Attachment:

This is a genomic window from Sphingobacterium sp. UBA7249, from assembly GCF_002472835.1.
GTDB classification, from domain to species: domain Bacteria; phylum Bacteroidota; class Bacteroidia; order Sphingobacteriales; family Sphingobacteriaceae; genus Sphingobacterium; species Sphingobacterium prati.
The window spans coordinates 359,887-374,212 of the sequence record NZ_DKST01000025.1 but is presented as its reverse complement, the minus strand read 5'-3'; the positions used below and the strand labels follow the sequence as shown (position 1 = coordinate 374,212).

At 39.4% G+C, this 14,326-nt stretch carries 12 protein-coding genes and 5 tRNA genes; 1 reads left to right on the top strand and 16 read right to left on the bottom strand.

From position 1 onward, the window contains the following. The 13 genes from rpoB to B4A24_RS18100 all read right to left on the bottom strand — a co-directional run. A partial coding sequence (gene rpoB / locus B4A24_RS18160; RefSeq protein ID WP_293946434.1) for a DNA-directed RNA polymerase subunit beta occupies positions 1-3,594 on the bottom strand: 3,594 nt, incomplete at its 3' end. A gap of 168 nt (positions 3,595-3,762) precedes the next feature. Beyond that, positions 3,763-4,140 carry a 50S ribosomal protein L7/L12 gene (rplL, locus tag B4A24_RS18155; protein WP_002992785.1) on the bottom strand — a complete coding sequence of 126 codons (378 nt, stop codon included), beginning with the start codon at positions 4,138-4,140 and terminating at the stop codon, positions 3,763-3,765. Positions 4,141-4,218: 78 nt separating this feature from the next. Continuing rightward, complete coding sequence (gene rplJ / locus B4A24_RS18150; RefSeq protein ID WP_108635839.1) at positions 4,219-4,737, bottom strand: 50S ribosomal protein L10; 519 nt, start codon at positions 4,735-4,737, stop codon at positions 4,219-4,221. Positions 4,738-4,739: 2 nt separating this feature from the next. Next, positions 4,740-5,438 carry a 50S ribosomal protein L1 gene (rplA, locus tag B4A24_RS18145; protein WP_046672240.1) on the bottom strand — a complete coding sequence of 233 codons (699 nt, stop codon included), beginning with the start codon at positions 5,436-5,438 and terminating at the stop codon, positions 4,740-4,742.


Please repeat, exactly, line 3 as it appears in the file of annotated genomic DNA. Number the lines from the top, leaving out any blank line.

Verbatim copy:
The window spans coordinates 359,887-374,212 of the sequence record NZ_DKST01000025.1 but is presented as its reverse complement, the minus strand read 5'-3'; the positions used below and the strand labels follow the sequence as shown (position 1 = coordinate 374,212).